One way to expose native SAP BAPI and RFC function modules is by generating a web service within SAP NetWeaver. In some cases this is less appropriate. For starters, you need to have a SAP Developer Key to be allowed to use the SAP web service wizard, and also have the required SAP authorizations. In other cases it may not be allowed by IT operations to make any modification to the SAP environment, even if it's limited to the full-automatic generation and activation of the BAPI webservice(s). Another reason from a system architecture viewpoint, is that the single BAPI and/or RFC calls may be of too low granularity. You actually want to perform a 'business transaction', consisting of multiple method invocations which must be treated as a Logical Unit of Work (LUW). SAP has introduced the concept of SAP Enterprise Services for this, and has delivered a first set of them. This is by far not complete yet, and SAP will augment it the coming years.
The by SAP delivered Enterprise Services will of course be limited to standard SAP functionality. In case of custom functionality you'll need to provide your own 'Enterprise Service' behaviour. This can be done in the SAP environment as a custom BAPI/RFC function module, and then exposed as BAPI webservice. However, another option is to apply the .NET WCF LOB Adapter SDK and the related BizTalk Adapter Pack. The LUW behaviour is then implemented within a .NET class. For transactional update behaviour, the .NET class must invoke BAPI_TRANSACTION_COMMIT at the end in case no problems are encountered, and otherwise BAPI_TRANSACTION_ROLLBACK to rollback all the earlier performed updates in the LUW.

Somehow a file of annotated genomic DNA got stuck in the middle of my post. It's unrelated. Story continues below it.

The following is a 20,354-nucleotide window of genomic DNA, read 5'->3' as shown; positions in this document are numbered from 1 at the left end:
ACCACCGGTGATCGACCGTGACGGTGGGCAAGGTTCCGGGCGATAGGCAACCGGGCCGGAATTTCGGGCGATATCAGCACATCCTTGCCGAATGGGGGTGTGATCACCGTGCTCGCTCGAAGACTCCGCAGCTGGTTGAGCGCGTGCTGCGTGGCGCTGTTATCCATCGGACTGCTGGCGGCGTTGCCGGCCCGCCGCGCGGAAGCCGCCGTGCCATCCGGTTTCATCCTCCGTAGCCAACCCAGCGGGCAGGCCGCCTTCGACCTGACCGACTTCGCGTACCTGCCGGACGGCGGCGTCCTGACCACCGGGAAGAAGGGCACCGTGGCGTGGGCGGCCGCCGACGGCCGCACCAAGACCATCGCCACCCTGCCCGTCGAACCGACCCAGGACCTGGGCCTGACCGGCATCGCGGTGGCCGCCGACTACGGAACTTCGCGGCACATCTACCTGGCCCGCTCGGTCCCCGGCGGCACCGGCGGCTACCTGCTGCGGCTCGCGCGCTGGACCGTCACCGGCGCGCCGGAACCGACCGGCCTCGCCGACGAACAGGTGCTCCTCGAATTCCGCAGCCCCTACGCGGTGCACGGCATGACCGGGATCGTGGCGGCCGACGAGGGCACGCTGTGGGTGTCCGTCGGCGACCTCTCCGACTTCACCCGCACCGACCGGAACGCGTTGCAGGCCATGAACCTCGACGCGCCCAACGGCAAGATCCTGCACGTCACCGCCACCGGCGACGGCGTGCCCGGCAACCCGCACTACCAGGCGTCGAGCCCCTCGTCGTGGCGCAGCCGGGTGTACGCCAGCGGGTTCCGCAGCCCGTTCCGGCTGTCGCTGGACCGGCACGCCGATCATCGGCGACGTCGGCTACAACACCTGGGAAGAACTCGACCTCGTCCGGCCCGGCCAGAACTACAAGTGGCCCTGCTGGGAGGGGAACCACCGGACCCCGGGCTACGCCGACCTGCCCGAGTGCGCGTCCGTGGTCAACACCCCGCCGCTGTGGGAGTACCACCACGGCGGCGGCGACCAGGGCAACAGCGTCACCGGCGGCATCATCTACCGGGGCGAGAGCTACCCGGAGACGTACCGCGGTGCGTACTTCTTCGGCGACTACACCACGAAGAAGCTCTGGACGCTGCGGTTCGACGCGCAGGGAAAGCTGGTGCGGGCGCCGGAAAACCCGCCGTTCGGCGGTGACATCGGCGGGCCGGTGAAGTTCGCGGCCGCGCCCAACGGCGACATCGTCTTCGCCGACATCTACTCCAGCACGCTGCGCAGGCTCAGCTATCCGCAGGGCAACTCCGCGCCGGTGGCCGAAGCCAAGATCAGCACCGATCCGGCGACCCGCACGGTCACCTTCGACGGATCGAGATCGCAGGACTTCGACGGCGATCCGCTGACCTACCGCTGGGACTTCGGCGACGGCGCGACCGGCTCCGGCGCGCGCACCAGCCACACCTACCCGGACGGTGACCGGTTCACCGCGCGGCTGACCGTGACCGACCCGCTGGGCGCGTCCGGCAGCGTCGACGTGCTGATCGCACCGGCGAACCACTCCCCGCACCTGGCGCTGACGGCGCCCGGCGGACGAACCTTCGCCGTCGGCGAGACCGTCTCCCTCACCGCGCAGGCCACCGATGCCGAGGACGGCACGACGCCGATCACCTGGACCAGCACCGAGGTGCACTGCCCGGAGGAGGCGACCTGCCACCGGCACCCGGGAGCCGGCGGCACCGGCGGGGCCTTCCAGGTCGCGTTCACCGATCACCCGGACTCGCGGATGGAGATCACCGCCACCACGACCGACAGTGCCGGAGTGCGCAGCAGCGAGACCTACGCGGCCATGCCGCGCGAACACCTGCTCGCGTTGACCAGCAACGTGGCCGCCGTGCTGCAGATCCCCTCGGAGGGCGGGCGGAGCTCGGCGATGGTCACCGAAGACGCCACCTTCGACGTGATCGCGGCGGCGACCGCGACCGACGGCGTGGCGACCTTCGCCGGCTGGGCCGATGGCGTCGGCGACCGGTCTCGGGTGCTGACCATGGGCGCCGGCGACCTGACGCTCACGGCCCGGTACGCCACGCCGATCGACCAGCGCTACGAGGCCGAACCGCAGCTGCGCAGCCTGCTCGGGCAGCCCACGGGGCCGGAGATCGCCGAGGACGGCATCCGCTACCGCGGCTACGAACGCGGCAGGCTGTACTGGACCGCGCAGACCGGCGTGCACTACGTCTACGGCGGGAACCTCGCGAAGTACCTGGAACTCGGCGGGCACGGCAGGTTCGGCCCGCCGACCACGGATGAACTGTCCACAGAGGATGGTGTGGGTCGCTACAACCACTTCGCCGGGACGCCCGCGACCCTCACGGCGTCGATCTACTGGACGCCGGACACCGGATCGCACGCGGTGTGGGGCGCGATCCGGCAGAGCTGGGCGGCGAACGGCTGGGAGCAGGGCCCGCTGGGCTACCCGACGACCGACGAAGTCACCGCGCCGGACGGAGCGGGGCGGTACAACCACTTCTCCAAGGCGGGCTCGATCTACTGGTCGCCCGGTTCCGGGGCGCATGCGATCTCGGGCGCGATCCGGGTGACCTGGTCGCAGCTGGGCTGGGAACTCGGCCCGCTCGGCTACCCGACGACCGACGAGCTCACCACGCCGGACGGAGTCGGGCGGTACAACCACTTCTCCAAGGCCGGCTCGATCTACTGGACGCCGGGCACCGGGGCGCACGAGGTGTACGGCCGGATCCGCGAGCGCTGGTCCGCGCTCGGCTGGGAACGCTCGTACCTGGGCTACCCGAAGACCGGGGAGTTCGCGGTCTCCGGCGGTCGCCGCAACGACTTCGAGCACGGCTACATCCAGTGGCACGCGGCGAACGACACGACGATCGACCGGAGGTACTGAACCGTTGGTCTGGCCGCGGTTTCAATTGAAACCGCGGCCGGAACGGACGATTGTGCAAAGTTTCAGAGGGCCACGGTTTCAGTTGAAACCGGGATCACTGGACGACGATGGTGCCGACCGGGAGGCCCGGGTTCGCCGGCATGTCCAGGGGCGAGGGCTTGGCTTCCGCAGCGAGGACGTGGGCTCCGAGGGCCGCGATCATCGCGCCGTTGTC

Basic Steps:
  1. complement your local development environment:
    i) install the WCF LOB Adapter SDK 2.0
    ii) install the BizTalk Adapter Pack 2.0
    iii) install the SAP RFC SDK

  2. Generate in VS2005/2008 an 'Adapter Service Reference'; select the SAPbinding, configure the connection to the SAP system and connect, and next select the BAPI's and RFC's function modules that you're going to invoke in your business functionality. Important: if you need to implement a transactional update, also include the BAPI_TRANSACTION_COMMIT and BAPI_TRANSACTION_ROLLBACK function modules.

  3. Design and implement the client context that applies and invokes the SAP adapter binding.

The whitepaper Windows Communication Foundation (WCF) LOB Adapter SDK and the BizTalk Adapter Pack gives the reader a good and thorough insight on the vision and functionality of both. And excellent read for the ones interested in approaches to integrate arbitrair .NET clients (e.g. MOSS) with external Lines of Business application (e.g. SAP HR).
Tags: SAP NetWeaver Microsoft SharePoint integration interoperability WCF LOB Adapter